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Automatic Transmission Fluid

METUCHEN, NJ - June 21, 2017 - The Petroleum Quality Institute of America (PQIA) today announced the findings of a national survey (Automatic Transmission Fluid - Survey 2017) focused on the quality and integrity of automatic transmission fluid (ATF) in the US market. 

http://pqiamerica.com/pqatfs.gifAccording to Thomas F. Glenn, President of PQIA, "The findings of the survey are eye-opening. They show that the lubricant industry and consumers recognize there are significant issues around the quality and integrity of automatic transmission fluid in the US market and that action can, and should be taken to address them." 

Key findings from PQIA's survey reveal that off-spec, potentially transmission damaging ATFs are a significant issue in the minds of buyers and sellers of ATF, and misleading ATF labeling is the leading reason why. With that, Glenn says," The survey reveals an interesting dichotomy between the high levels of concern around labeling but a fairly low concern about actual quality. This suggests that if the industry can get labeling in order, there may not necessarily be significant issues with the quality of ATF in the market."

For those unfamiliar with ATF, it's a vital lubricant that performs many functions enabling a transmission to operate. Without ATF, nearly all cars on the road would come to a halt. But as critical as ATF is to the

The Most Concerning Issues About ATFs in the Market

proper operation of a vehicle, The PQIA survey reveals there is considerable confusion among buyers and sellers of ATF about the products in the market. This is because where Dexron® III/Mercon® fluids used to be the leading types of automatic transmission fluids (ATF) in the US market, these ATFs are being replaced by a splintering number of newer OEM specific ATF requirements, including ATF+4, Mercon V, Mercon LV, Dexron VI, ATF DW-1, ATF T-IV, SP-IV, Matic S and Matic D and K, Toyota ATF-WS, Honda DW (ZF), Diamond SP-IV, and others.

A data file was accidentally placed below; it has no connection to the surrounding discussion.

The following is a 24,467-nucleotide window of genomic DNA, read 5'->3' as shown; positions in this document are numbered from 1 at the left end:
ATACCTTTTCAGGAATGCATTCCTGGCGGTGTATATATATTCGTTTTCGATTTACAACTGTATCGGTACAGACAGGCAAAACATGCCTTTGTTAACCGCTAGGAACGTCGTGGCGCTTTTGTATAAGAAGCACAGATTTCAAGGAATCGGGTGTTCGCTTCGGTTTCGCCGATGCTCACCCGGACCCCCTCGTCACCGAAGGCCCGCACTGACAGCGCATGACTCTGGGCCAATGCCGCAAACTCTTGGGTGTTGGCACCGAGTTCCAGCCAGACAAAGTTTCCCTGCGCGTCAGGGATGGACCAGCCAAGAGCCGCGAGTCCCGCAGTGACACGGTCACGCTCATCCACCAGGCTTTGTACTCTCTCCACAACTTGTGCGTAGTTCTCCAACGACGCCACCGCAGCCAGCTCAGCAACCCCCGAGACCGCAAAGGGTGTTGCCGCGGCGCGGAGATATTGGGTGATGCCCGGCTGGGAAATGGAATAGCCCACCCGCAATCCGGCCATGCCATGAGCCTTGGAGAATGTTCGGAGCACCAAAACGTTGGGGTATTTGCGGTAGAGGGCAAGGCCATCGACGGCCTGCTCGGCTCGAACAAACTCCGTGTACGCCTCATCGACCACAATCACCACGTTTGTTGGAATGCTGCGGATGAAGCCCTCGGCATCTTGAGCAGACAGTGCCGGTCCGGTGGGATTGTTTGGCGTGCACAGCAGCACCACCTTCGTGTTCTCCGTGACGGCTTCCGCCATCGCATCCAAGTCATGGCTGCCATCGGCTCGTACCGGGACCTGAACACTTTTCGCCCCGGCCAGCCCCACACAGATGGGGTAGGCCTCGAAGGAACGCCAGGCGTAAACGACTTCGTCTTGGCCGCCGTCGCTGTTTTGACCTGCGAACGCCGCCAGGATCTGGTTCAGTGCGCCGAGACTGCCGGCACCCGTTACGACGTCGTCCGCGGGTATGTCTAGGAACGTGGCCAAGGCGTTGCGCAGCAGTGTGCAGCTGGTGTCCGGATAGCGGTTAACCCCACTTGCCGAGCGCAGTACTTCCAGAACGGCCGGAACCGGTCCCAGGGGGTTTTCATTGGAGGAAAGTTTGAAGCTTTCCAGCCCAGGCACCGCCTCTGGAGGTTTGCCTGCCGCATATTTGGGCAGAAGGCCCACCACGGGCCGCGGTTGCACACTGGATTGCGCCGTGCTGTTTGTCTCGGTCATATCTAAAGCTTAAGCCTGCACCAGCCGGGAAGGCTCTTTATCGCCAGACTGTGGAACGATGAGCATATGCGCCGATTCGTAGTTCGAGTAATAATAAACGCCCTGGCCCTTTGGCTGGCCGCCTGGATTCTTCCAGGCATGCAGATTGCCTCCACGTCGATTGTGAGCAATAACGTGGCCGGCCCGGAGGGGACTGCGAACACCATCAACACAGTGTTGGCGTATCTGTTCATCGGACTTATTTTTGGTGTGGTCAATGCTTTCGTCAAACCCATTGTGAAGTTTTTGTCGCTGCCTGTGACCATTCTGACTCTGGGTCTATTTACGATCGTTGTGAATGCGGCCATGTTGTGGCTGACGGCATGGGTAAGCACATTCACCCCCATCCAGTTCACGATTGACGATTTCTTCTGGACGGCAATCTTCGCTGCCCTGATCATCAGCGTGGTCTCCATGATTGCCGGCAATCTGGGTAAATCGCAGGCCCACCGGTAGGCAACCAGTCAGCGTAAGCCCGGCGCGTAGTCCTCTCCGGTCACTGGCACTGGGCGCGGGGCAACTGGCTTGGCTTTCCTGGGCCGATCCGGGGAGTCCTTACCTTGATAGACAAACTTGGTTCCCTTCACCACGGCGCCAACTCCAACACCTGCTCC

What used to be a fairly simple matter of selecting the right ATF for your car has become much more complicated. For these reasons, and others identified in PQIA's survey, the industry can and should do more to protect the interests of consumers, installers, and others buying and selling automatic transmission fluid. And from what the survey reveals, a good start is in educating buyers and sellers, and improving the labeling of ATFs in the market.

 
 

The PQIA says the next step is to turn the information and insights from the survey into action and it will do so by taking the lead to develop an ATF Quality Improvement Leadership Council comprising lubricant and additive manufacturers and distributors, OEMs, installers, consumers, industry associations, and the media. 

What is the difference between CK-4 and FA-4 oils?

Q. What is the difference between CK-4 and FA-4 oils?

A.  The primary difference in the two categories of PC-11 heavy duty oil is with backward compatibility. API CK-4 oils will support virtually all high-speed four stroke cycle diesel engines – including older engines that were using CJ-4, as well as new engines that are currently being developed. Use of API FA-4 oils will be OEM dependent and may not be suitable for use in older diesel engines. This category will focus on the next generation of diesel engines that are currently in development to deliver greater fuel efficiency. Other differences include:

  • PC-11A (Licenses as API CK-4)
  • Viscosity grades include both SAExW-40 and xW -30 engine oils with >3.5 cP HT/HS viscosity
  • Higher level of wear and oxidation protection versus API CJ-4 oils
  • Improved shear stability
  • PC-11B (Licenses as API FA-4)
  • Improved fuel economy performance versus API CJ-4 oils
  • Applies only to SAE 10W-30 and SAE 5W-30 viscosity grades that have are between HT/HS viscosity in the range of 2.9 to 3.2 cP

If you need further clarification please contact our Certified Lube Specialist, Jude Hupp, at 661-327-4900.

Wholesale Fuels, Inc.

2200 E. Brundage Lane             PO Box 82277

Bakersfield, CA 93307               Bakersfield, CA 93380

Office   661-327-4900

Hydraulic Oils

When hydraulic oil turns from that golden honey color of new oil to a dark brown, does that mean it must be changed immediately? Is the system suffering from lost lubricating properties or gross contamination when this occurs, or is this a normal aging characteristic to be dismissed so long as the oil analysis results are within acceptable parameters? 


These types of questions are often asked whenever hydraulic fluid maintenance is discussed. Many people compare the oil in their industrial hydraulic systems to that of their automobile, assuming if the oil has turned to a dark brown that it must be changed as soon as possible regardless of how long it has been in service. 


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